Adrien Petit, a native of the Champagne district of France, first came into Thomas Jefferson's service on May 22, 1785. He had been maître d'hôtel, or butler, in the household of John and Abigail Adams at Neuilly.
When the Adamses departed for London in 1785, Jefferson inherited Petit, who first served as his valet de chambre. Petit briefly left Jefferson's service in November 1785 for employment as maître d'hôtel to a Paris banker and, in that capacity, accompanied him to London in 1786. On his return to Paris, Jefferson discovered the "embezzlements and depredations" of his butler Marc. Jefferson later compared Marc's and Petit's household accounts. Under Petit's regime the cost of the main meal of the day was twenty percent cheaper. . Marc was immediately dismissed and Petit rose to the top position, at a wage of 72 livres ($12) a month. Petit was maître d'hôtel at the Hôtel de Langeac throughout the rest of Jefferson's residence in Paris.
When Jefferson accepted appointment as Washington's secretary of state, he determined to have Petit "in the same capacity as housekeeper," asking William Short to persuade him to leave France for America. This Petit was reluctant to do, but he finally agreed and arrived in Philadelphia on July 19, 1791. He governed the household staff. At one point in this period a domestic dispute arose between Petit and Jefferson's coachman, Francis Seche, and his wife. Petit threatened to return to France if they were not removed from the household. Jefferson, who wrote, "I have had such long experience of the fidelity of Petit, and value him so much," dismissed the Seches. (for a wage of $18.50 a month) until Jefferson's retirement in 1794, when he returned to France. Jefferson particularly valued Petit's honesty and fidelity - essential qualities in his position.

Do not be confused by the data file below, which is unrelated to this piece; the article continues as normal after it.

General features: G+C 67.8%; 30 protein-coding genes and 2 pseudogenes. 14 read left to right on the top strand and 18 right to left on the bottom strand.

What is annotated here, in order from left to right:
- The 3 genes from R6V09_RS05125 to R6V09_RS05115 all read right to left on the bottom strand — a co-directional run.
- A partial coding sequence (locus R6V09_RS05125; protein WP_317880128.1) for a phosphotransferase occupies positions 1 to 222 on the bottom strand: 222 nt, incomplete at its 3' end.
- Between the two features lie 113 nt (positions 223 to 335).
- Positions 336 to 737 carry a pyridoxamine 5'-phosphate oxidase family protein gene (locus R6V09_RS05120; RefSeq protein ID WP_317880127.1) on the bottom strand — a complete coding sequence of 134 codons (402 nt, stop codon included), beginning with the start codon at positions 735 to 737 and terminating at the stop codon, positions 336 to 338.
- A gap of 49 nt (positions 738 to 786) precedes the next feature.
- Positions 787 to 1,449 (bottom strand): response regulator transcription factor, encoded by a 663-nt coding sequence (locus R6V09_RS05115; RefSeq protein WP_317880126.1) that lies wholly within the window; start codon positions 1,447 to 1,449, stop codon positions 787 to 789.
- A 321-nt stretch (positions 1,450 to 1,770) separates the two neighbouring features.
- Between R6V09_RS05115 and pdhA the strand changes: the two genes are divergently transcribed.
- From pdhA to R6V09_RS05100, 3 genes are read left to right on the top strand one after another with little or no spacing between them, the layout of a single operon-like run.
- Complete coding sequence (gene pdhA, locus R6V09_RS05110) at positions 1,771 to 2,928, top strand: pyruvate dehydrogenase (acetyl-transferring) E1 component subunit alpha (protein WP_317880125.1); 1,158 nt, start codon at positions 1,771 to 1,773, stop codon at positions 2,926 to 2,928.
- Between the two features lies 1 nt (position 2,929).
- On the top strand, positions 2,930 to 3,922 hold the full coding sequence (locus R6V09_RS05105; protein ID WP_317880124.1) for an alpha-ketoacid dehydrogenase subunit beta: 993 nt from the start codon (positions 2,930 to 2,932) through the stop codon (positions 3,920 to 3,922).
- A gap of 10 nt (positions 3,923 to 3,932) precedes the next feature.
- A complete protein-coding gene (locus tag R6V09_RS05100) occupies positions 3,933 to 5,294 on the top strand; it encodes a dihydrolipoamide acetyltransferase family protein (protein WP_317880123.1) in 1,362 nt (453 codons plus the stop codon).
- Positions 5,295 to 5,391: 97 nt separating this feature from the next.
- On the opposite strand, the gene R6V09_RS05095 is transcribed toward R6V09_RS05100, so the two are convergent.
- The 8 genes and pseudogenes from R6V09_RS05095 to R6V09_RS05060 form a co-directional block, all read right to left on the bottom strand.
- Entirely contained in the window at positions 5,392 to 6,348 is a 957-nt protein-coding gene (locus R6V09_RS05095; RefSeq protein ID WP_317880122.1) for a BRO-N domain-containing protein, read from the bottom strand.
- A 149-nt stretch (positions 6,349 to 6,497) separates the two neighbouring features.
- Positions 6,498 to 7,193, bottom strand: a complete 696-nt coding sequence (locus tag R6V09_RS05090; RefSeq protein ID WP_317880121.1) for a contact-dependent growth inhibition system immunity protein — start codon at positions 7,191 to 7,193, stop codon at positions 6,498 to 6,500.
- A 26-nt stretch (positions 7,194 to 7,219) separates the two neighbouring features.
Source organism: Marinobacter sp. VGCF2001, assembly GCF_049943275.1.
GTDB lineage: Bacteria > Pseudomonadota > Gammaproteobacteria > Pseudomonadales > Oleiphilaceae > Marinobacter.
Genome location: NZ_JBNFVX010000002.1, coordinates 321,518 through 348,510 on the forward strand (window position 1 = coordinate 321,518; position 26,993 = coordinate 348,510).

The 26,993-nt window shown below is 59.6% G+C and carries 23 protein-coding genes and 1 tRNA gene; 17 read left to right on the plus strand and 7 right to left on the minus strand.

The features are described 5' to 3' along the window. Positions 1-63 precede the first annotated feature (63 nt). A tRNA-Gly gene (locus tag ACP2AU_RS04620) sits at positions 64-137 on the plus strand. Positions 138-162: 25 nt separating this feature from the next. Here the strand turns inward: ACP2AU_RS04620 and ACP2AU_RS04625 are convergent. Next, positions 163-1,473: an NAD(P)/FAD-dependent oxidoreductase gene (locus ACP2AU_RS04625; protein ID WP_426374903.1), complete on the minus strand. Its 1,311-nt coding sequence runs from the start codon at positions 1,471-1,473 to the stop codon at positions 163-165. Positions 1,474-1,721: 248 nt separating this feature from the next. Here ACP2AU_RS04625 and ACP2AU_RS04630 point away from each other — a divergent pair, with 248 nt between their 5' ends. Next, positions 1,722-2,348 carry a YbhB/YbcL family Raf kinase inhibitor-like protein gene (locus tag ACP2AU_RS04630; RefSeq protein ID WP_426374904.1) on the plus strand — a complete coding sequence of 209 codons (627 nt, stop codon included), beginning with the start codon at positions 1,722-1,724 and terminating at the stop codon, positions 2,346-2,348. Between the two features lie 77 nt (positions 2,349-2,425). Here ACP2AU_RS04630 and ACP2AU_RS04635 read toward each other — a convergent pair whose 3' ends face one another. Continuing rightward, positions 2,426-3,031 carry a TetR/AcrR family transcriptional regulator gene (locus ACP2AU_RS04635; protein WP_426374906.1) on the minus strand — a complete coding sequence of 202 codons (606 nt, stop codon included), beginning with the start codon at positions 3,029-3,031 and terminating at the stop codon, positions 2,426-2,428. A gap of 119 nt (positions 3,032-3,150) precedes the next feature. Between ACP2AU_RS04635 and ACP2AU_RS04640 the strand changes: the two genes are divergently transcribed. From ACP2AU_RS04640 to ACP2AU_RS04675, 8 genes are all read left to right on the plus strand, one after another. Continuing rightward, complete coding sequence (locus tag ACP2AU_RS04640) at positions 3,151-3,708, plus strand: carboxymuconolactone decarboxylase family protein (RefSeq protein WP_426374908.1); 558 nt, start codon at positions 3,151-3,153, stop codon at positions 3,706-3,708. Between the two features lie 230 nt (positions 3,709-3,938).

A French maître d'hôtel was administrator of the entire household staff and was responsible for the purchase of food and supplies for the household. Because he selected the provisions at market and oversaw the dessert course he was also expected to have culinary talents (Jefferson once wrote that "indispensable qualifications" for a maître d'hôtelwere "honesty and skill in making the dessert.") Petit's recipes for coffee and ice cream, for instance, were preserved, while a later butler, Etienne Lemaire, left recipes for pancakes as well as meat courses.
- Stanton, Lucia. "'A Well-ordered Household': Domestic Servants in Jefferson's White House." White House History 17(2006): 4-23. online from White House Historical Association.
- 1. This article is based on Lucia Stanton, Monticello Research Report, 1989.
- 2. William Short to William S. Smith, August 6, 1786, in PTJ, 10:213-214.
- 3. See MB, 1:646-647
- 4. Jefferson to Short, March 12, 1790, in PTJ, 16:229.
- 5. See Jefferson to George Taylor, Jr., August 13, 1792, in PTJ, 24:295, and MB, 2:880.
- 6. Jefferson to Philippe de Létombe, July 29, 1801, in PTJ, 34:685.